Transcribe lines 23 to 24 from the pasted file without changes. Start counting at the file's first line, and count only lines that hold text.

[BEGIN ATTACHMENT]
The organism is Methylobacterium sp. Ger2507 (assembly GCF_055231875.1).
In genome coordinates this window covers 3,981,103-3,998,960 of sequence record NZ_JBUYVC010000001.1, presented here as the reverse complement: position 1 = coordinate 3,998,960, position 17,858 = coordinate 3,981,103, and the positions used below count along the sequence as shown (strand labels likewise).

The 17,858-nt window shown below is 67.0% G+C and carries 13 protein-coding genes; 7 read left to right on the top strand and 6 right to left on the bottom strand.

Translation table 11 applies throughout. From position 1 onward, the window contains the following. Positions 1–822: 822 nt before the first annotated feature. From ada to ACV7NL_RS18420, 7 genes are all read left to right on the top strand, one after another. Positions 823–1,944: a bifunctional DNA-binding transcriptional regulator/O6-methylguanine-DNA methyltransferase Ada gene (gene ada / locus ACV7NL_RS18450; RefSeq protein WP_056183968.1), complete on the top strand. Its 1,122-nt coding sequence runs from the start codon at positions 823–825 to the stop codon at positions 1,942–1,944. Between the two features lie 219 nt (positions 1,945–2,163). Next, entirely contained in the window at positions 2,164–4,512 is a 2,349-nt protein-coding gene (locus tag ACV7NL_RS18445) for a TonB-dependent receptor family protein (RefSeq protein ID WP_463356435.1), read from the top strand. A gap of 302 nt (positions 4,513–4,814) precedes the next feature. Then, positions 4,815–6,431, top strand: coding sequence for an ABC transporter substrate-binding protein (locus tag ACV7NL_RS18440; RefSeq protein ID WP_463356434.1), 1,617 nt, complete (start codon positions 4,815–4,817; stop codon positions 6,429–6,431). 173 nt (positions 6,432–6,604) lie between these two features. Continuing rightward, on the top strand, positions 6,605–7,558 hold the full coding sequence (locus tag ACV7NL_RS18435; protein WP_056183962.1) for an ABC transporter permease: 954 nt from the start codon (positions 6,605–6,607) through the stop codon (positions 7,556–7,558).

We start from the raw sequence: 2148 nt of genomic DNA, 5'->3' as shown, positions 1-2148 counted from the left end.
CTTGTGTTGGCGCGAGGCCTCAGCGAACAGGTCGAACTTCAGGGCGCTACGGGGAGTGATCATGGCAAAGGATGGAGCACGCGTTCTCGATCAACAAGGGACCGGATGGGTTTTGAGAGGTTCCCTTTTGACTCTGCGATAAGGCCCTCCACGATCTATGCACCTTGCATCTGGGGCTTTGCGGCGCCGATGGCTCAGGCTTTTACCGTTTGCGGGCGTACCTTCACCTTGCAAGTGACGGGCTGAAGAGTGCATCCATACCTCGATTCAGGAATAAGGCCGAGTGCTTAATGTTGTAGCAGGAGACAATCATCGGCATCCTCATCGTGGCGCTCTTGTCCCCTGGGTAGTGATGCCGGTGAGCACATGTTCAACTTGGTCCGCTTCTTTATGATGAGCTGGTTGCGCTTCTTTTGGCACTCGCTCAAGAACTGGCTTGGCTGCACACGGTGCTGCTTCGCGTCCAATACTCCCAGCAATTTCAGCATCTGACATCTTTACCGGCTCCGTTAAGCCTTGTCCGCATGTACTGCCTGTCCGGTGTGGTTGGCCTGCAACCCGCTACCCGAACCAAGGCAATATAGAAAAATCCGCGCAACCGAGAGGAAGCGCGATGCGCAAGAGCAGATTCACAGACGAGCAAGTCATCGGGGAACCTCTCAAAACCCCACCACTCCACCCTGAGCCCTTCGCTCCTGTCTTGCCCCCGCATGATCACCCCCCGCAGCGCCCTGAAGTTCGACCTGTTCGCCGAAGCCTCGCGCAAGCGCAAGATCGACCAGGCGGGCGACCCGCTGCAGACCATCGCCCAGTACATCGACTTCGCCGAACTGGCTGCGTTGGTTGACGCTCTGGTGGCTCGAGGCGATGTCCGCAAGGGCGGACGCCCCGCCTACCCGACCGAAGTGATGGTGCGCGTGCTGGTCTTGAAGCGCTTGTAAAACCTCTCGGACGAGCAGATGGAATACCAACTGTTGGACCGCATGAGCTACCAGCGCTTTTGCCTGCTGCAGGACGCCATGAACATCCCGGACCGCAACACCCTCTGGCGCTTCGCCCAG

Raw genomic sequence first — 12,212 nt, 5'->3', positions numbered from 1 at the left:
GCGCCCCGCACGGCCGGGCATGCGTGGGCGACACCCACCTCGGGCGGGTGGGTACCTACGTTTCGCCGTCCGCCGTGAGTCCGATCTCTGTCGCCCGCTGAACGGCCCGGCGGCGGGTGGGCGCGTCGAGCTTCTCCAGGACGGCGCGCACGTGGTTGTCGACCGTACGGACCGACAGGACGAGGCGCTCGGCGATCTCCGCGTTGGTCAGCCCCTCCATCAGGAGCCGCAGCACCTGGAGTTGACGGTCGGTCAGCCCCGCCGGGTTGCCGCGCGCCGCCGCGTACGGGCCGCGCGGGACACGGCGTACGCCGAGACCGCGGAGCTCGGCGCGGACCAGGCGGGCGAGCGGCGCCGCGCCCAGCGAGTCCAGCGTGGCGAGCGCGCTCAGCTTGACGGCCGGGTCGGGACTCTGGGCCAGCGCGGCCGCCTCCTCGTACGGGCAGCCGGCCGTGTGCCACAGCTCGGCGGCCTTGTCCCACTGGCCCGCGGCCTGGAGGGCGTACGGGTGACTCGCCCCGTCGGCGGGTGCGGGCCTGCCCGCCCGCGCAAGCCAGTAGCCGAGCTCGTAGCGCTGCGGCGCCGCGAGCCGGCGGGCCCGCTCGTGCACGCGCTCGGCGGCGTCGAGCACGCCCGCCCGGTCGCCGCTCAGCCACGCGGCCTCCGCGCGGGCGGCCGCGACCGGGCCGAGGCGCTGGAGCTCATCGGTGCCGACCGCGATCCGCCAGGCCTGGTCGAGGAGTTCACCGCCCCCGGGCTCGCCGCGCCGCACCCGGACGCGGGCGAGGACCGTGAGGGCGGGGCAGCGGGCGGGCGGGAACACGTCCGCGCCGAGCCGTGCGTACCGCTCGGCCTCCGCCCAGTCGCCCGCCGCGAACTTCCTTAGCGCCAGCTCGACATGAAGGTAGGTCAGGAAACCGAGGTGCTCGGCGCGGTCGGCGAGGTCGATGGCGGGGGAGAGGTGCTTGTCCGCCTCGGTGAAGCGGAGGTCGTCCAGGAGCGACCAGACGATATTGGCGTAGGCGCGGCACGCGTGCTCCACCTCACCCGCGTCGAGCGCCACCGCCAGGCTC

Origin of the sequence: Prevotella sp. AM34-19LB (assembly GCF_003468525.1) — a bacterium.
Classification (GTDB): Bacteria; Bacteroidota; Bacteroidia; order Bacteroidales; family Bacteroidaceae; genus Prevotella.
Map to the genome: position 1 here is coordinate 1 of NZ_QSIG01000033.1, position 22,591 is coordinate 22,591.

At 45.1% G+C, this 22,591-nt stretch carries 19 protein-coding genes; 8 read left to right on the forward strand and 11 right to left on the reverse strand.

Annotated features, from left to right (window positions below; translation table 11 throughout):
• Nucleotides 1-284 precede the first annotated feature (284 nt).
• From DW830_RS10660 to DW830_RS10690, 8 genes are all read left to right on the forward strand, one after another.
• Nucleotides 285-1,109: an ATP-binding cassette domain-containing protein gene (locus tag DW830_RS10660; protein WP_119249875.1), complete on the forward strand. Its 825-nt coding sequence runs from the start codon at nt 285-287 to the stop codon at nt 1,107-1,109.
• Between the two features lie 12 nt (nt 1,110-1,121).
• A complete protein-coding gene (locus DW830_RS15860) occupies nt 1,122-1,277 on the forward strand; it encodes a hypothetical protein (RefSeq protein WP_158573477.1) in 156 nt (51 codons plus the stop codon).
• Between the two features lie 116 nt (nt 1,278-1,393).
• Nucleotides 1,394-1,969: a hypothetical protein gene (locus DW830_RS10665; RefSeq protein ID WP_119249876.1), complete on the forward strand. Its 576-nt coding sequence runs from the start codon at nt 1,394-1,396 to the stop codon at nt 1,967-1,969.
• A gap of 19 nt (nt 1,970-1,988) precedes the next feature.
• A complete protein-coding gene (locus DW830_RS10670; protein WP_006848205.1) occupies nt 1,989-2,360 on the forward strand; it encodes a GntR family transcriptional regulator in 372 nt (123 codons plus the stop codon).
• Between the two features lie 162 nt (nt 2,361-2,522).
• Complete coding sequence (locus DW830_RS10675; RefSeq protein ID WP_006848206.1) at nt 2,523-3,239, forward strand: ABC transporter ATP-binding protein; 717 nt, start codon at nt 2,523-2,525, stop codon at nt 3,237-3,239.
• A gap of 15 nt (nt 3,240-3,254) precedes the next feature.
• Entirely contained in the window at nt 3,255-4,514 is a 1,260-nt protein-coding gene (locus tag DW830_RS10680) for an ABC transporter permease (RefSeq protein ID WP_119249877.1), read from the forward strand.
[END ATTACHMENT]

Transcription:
• Between the two features lie 162 nt (nt 2,361-2,522).
• Complete coding sequence (locus DW830_RS10675; RefSeq protein ID WP_006848206.1) at nt 2,523-3,239, forward strand: ABC transporter ATP-binding protein; 717 nt, start codon at nt 2,523-2,525, stop codon at nt 3,237-3,239.